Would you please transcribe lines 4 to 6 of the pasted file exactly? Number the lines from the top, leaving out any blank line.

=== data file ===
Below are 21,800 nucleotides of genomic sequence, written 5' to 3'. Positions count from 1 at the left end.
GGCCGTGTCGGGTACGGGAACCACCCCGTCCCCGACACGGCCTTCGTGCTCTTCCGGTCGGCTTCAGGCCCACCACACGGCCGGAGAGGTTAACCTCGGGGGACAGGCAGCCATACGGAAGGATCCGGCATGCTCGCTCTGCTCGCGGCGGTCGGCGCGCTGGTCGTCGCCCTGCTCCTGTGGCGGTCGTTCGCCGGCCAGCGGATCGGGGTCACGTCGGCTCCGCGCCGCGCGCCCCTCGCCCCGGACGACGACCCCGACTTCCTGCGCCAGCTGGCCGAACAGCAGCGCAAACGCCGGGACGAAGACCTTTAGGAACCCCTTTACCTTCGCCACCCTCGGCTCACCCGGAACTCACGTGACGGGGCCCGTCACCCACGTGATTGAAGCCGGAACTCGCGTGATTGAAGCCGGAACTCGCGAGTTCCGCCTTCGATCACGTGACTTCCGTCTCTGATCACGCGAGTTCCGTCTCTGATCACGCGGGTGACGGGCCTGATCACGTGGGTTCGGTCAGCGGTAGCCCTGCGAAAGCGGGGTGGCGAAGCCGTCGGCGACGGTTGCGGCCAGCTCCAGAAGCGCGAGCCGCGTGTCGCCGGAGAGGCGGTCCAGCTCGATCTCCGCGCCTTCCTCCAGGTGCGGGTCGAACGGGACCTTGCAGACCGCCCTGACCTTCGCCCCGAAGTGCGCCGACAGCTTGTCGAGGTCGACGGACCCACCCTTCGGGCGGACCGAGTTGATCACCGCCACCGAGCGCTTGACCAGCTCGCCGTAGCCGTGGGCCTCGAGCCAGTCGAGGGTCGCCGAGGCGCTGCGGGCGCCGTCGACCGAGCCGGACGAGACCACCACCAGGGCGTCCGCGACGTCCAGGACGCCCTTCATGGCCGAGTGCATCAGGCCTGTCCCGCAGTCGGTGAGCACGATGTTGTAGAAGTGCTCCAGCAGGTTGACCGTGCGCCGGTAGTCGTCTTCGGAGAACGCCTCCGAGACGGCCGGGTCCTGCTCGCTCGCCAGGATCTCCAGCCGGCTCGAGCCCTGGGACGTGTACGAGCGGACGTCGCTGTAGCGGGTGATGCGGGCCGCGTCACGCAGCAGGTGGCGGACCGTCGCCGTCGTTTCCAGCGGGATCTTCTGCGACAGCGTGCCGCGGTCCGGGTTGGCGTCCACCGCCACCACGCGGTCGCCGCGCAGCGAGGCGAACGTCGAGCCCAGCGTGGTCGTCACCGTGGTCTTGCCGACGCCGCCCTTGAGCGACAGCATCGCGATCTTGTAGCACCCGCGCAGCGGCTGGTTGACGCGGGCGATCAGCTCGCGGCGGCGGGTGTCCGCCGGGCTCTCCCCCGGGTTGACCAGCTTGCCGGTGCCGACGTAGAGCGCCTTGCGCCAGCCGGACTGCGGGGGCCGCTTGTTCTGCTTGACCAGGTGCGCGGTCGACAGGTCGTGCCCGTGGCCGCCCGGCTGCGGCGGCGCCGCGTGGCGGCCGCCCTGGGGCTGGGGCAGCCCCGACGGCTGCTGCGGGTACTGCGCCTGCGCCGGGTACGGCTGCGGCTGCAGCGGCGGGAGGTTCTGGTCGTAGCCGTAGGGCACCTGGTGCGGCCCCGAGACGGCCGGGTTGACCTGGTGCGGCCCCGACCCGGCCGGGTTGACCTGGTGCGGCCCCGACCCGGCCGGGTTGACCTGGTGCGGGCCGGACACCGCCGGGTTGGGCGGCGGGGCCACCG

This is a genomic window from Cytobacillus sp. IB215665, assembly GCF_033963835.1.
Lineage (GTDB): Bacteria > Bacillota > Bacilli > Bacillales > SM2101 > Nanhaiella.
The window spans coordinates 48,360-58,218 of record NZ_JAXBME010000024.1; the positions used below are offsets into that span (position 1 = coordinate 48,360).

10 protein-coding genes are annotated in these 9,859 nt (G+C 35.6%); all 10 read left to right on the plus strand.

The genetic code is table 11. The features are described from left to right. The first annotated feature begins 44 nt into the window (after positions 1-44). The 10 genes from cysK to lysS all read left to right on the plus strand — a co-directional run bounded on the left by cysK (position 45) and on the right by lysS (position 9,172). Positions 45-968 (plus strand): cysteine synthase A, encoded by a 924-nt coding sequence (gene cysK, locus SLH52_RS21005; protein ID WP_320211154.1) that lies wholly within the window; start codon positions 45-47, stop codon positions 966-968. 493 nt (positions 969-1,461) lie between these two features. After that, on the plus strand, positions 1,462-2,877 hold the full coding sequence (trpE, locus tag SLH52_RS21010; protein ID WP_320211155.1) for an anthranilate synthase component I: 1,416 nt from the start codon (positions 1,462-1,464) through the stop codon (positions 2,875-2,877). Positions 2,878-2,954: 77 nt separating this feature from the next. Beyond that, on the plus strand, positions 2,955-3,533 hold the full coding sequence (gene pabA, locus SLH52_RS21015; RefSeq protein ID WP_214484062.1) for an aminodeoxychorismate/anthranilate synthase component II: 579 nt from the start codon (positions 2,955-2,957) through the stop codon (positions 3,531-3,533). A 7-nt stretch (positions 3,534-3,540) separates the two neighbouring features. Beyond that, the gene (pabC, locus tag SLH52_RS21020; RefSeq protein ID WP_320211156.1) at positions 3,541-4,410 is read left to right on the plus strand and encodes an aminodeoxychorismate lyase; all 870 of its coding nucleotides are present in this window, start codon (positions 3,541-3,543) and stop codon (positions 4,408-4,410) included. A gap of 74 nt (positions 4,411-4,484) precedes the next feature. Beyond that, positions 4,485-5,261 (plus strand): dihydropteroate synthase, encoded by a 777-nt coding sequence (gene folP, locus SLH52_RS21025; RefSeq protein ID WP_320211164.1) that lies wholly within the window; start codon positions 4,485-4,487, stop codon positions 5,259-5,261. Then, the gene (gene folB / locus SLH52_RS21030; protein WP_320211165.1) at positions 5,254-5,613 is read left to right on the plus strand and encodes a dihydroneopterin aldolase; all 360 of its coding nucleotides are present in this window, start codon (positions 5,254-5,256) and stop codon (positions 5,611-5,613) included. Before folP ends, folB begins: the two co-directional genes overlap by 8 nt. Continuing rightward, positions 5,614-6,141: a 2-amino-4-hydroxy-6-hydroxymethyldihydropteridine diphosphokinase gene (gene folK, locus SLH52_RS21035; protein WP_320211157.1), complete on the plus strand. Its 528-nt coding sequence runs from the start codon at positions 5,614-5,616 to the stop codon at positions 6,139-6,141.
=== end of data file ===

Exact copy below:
Lineage (GTDB): Bacteria > Bacillota > Bacilli > Bacillales > SM2101 > Nanhaiella.
The window spans coordinates 48,360-58,218 of record NZ_JAXBME010000024.1; the positions used below are offsets into that span (position 1 = coordinate 48,360).

10 protein-coding genes are annotated in these 9,859 nt (G+C 35.6%); all 10 read left to right on the plus strand.